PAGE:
Title: Love Bi The Way; Author: Bhaavna Arora; Publisher: Penguin Random House India; Pages: 248; Price: Rs 199
Love never has an easy time in the world. And should it be something else than the ‘normal’ heterodox type, then it is deemed a criminal aberration, condemnation comes in thick and fast and in India, those plumping for such alternatives are liable to be “punished 377 times”. But as they remain undeterred, so do their story-tellers.
And Bhaavna Arora, in her third novel, offers her take on the female version of the so-called “love that dare not speak its name” but is now not so inhibited.
Her story, the latest in a tradition which began in the sub-continent with Ismat Chughtai’s short story “Lihaf” (1942), found an apogee of sorts in films in “Fire” and “Girlfriend”, and has at least one entry in various anthologies of erotica, is however, not a lesbian story intrinsically but gradually.
Extoverted Rihana, an artist making her name in the field, and introverted Zara, who is an ambitious and hard-working businesswoman seeking success in her own right, lodge together in a posh Delhi area after their fortuitous meeting. But despite their outward successes, each has a dark and a traumatic past they are not willing to share with even each other.
Both women, different as they are in temperament, also have their own ways, their defence mechanisms, to deal with their issues, which can even affect their health. While Rihana drinks, can be very blunt, has no inhibitions in approaching men but is commitment-averse, Zara is totally chary of them and chooses to immerse herself fully in her work.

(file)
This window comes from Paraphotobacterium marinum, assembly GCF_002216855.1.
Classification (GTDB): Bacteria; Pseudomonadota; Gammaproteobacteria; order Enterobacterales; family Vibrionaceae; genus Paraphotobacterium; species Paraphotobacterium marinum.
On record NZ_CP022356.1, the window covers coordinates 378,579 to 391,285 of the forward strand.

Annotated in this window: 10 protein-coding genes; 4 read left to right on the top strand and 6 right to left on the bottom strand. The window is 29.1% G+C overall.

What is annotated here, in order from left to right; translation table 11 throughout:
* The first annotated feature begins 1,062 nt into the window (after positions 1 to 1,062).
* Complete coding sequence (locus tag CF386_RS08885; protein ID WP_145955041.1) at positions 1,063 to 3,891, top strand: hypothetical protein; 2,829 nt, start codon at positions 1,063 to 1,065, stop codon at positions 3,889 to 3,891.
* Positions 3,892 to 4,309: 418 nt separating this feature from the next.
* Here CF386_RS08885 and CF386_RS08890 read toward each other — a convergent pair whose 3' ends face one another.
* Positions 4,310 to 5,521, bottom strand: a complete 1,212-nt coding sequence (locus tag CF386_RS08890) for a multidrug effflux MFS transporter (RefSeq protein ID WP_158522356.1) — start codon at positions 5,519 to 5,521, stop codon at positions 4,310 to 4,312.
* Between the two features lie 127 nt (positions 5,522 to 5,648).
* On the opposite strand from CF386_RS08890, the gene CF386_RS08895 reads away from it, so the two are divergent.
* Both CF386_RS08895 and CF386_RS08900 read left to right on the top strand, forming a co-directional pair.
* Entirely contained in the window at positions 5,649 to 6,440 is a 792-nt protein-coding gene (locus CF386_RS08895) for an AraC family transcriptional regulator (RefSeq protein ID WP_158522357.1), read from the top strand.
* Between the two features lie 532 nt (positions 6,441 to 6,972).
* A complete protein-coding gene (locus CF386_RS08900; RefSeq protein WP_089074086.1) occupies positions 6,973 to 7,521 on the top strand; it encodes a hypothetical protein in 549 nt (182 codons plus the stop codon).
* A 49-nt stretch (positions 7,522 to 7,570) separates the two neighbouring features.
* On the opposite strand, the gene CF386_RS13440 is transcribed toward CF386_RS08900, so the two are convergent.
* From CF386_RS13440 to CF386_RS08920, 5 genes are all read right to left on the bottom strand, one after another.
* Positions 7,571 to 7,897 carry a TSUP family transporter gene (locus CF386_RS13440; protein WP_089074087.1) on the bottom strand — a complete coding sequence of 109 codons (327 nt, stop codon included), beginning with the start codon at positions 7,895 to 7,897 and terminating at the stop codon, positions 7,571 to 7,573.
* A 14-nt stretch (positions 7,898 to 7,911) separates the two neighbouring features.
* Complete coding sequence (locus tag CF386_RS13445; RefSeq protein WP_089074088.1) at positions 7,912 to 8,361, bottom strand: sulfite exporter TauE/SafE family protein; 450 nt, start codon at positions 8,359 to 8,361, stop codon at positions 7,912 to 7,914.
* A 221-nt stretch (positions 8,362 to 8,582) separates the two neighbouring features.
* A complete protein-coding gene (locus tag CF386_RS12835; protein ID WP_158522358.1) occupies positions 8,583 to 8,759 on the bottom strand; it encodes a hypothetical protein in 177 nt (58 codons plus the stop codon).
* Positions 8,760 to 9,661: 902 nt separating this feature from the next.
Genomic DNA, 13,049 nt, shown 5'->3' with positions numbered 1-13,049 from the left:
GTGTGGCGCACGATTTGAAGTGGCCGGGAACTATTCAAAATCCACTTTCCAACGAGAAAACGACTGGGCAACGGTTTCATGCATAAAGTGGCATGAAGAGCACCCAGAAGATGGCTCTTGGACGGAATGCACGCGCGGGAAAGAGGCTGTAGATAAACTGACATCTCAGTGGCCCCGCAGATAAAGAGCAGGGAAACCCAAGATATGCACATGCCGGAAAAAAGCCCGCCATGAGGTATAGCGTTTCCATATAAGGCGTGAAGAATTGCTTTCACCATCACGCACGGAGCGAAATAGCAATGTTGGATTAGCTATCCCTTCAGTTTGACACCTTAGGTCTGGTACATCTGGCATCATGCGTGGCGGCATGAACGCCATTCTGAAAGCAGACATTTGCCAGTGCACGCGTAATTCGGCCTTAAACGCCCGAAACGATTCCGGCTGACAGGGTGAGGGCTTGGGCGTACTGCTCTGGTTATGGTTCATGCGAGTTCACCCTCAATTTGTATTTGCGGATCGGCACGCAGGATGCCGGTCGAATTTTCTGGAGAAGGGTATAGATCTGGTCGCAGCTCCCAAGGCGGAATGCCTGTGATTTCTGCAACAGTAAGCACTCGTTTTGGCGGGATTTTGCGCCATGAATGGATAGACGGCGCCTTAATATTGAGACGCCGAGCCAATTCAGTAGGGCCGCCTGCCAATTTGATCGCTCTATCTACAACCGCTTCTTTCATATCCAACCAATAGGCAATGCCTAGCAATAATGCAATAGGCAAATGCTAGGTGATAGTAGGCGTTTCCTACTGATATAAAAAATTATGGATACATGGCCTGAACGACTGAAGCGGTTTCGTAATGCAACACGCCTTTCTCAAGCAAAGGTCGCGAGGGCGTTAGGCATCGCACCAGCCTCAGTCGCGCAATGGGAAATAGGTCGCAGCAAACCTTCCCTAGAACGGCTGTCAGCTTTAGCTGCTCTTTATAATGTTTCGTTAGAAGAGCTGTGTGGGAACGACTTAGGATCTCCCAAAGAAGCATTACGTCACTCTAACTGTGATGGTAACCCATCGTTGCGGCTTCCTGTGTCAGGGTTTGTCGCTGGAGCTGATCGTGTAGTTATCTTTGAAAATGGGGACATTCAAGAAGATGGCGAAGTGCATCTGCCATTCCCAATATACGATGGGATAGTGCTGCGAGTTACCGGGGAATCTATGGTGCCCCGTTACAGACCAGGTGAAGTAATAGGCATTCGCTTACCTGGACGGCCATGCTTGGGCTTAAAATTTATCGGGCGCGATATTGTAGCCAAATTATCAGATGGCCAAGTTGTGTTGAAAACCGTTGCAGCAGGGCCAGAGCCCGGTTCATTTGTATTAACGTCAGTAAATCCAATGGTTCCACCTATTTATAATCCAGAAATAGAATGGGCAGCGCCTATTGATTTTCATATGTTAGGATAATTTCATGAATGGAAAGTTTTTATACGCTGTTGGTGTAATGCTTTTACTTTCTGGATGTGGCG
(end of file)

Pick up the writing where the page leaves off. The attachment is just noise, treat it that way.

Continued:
But there are more problems the two friends face. The account itself begins with the two woken up one night to resolve a serious incident of domestic discord involving their maidservant and her drunken abusive husband, and as it progresses, we come to see their differing outlooks on life and love, and learn about their chequered backgrounds.
Zara, we find, is the product of a mixed marriage, which didn’t prove to be very stable and involved a fair share of bickering (including over her name), and eventually collapsed.
Were not this traumatic enough, her problems were exacerbated when the marriage her parents convinced her into, proved to be a sham , when she found her husband was gay. They are since separated but not formally divorced as Zara absolutely refuses to ever face him again, and his worries about his predilection becoming public.
Rihana, on the other hand, moved back to India from New York and doesn’t want to maintain much links with her parents, but we are not told why as well what makes her afraid of snakes, even in pictures, and her inability to tie up her own shoelaces.
During the course of their adventures, which span Rihana’s tryst with a string of eligible men – and the unexpected outcomes, Zara’s own experience of meeting with a Prince Charming who is a real prince too, their maid’s travails which get increasingly serious, a beloved pet’s illness, and attempts to exorcise their own wraiths of sadness and pain, the question is will they manage to strike up a lasting relationship to find true happiness? And if yes, with whom.
The last seems evident but the route it takes – through some one night stands, veterinary doctors’ waiting rooms, consultation with psychologists and lawyers, a sojourn in a opulent Rajasthan palace, and then a police station, enlivened with some witty banter and dialogue and a varied cast of characters are what gives this story an edge as a modern romance with a difference.
One problem that could arise however is that the antecedents of the characters could construed as responsible for the choices they make – and thus give ammunition to those who could consider this particular lifestyle choice against prevailing cultural norms, as well as aberrant. But that is a risk any story-teller has to take.
But on the whole, “Love Bi the Way”, like its predecessors listed above, is not only a mere exercise in titillation but raises issues of choices of lifestyle and otherwise, the weight, or rather burden, of the past, of expectations, and traditions, the attractions but emptiness of modern life, of a society in churning but still mostly in denial, and the hidden costs of sexual abuse.
(Vikas Datta can be contacted at [email protected])